Saturday, October 23, 2004
Supreme Court pits tried, true vs. fresh, new
Tort reform, school funding show candidates' polarity
By Jim Siegel
Enquirer Columbus Bureau
COLUMBUS - Nearly 18 years after joining the Ohio Supreme Court and helping to clean up its image, Chief Justice Thomas Moyer wants to continue in the position he has held longer than all but one person in Ohio history.
EXPERIENCE: Chief Justice, Ohio Supreme Court (1986-present); judge 10th District Ohio Court of Appeals (1979-86); executive assistant to Gov. James Rhodes (1975-79); deputy assistant to governor (1969-71); private practice attorney (1966-69).
C. Ellen Connally
EXPERIENCE: Judge, Cleveland Municipal Court (1980-2003); magistrate, Cuyahoga County Common Pleas Court; law clerk, 8th District Ohio Court of Appeals.
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"The intellectual challenge never diminishes," said Moyer, 65, a Republican from Bexley, adding that his wide variety of endorsements "would seem to indicate I'm perceived as a judge who is impartial and fair."
But his opponent, Democrat C. Ellen Connally, 59, a retired municipal judge from Cleveland who served 24 years on the bench, argues it's time for some new leadership on the state's highest court.
She said Moyer may have ridden in on a white horse in 1986, but that horse "has long been dead."
"The more investigation I've done into the situation at the Supreme Court, I realize the voters are entitled to something better than this," she said.
The race is one of three contested seats on the court this year. Republican Justice Paul Pfeifer is running unopposed. The races will shape the philosophy of the often sharply divided court.
Moyer was rated "highly recommended" by the Ohio State Bar Association. The organization gave Connally a rating of "adequate."
The two offer contrasts on a variety of issues inside and outside the courtroom.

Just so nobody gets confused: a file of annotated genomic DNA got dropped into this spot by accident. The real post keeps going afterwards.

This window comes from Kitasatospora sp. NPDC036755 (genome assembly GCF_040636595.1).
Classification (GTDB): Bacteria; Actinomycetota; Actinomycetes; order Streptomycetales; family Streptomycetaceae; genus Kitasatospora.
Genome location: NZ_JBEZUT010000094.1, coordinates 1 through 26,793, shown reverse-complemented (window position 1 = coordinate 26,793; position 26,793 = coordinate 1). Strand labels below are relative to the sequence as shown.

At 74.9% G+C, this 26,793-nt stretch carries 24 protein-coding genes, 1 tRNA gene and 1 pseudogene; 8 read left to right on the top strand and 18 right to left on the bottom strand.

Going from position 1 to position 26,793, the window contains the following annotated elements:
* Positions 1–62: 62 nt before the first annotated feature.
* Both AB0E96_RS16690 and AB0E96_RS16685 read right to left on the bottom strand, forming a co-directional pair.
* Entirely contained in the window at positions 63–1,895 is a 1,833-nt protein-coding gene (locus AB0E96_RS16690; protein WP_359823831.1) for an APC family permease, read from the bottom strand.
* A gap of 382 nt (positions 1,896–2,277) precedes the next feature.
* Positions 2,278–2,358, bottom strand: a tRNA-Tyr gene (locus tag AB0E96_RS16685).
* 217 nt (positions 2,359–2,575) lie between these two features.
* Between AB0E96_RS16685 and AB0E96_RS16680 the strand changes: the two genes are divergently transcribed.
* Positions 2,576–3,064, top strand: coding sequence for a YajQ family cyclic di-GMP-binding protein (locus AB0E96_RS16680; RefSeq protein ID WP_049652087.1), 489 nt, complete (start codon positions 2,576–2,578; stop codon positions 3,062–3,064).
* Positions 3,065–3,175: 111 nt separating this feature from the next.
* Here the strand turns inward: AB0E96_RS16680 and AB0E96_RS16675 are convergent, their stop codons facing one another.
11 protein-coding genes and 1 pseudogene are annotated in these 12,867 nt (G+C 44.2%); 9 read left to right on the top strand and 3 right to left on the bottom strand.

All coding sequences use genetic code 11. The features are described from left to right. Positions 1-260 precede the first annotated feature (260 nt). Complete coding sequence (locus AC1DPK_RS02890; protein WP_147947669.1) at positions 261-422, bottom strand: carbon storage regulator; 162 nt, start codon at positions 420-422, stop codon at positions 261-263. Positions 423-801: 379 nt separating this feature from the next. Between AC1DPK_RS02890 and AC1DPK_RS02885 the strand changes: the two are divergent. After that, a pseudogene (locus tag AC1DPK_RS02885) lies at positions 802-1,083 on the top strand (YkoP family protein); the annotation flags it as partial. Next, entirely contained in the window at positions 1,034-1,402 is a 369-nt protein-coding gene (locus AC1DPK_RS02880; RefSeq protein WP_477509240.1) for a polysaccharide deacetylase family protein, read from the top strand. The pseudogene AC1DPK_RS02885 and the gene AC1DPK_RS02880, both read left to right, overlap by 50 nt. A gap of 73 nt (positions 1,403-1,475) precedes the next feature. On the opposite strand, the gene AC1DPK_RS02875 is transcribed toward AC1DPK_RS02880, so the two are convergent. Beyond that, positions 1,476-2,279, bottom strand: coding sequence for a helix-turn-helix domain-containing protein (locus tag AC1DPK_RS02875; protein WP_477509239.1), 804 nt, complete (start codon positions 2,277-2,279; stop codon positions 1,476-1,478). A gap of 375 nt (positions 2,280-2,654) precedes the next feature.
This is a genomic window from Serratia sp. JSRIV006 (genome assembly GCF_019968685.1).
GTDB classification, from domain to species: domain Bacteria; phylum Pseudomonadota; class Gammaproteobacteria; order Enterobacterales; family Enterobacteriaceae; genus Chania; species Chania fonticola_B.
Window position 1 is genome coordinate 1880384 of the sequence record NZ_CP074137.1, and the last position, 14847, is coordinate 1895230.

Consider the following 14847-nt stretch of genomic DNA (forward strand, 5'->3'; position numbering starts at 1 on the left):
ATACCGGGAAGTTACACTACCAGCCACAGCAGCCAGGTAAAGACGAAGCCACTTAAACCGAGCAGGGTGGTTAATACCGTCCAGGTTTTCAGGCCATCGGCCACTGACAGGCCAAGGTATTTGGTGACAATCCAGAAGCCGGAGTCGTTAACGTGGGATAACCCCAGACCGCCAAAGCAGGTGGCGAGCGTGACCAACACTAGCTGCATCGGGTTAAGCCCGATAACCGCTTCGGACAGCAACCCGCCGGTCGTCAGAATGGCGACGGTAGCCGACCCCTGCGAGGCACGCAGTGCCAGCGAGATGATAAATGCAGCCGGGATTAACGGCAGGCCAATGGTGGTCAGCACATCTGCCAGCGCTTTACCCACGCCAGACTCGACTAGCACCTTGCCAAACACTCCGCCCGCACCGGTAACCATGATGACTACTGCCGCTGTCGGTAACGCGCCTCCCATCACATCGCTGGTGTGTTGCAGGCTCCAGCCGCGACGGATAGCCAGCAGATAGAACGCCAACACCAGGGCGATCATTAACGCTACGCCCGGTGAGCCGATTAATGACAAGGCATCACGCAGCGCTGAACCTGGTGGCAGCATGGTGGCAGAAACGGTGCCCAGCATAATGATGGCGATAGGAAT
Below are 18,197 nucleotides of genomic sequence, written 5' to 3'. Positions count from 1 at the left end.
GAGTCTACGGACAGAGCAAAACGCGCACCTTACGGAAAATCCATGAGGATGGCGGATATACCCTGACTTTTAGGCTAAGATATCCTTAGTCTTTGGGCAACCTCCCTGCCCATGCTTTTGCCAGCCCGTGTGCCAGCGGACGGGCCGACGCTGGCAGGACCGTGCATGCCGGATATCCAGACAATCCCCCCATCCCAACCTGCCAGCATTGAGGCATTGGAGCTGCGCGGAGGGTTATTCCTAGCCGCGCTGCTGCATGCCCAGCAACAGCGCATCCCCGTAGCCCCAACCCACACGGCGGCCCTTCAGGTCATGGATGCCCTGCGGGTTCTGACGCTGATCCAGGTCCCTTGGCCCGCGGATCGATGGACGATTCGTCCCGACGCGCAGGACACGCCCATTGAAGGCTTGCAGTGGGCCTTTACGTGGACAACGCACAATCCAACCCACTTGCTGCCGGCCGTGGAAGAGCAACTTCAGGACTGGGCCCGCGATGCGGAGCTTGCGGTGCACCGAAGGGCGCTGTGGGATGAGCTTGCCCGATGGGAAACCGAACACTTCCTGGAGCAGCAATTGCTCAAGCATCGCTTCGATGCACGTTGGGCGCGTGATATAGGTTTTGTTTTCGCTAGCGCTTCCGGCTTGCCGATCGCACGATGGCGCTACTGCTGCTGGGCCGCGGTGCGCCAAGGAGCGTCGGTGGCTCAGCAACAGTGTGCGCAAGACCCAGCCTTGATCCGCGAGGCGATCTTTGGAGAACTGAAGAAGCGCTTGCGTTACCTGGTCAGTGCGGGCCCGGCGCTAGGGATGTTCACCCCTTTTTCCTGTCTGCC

The health care industry says doctors across Ohio will continue to get hit with skyrocketing medical malpractice insurance costs unless the Supreme Court upholds Ohio's cap on malpractice jury awards - known as tort reform - as constitutional.
In 1999, the court struck down jury caps in a 4-3 decision, and Moyer was in the minority. But his concerns dealt with how the court bypassed normal procedures to hear the case, rather than the merits of jury caps.
"It does not, in any way, suggest how I might vote on the merits of a tort reform bill if it comes before the court again," he said.
Moyer knows groups who want tort reform are backing him, which he attributes to a desire to have a court that will decide if the law is constitutional without any preconceived notions. Plus, he is sympathetic to doctors' plight.
"There's no question doctors are leaving Ohio. They're not coming here to practice. Every place we go, it's the same story," he said.
Connally, meanwhile, notes there is no decrease in the number of licensed doctors in Ohio, and the number of malpractice lawsuits is not increasing. She said she agrees with the court's 1999 ruling on jury caps and is skeptical of how well jury caps will slow frivolous lawsuits.
Supreme Court candidates say they can't escape voter questions about school funding, even though the court in December 2002 ended its oversight of the case after finding the state's system unconstitutional a fourth time.
Moyer was in the minority for three of the four DeRolph decisions, arguing that the court should not be deciding the matter.
People's expectations were raised that the court would continue to keep oversight of school funding, Moyer said. But he thinks it was proper to let it go.
"It's great in a campaign to pound your chest and say the court should fix the school funding problem, but how do you do that? What it comes back to is, it's a legislative matter," he said.
Connally believes the court "dropped the ball" by not continuing to oversee school funding.
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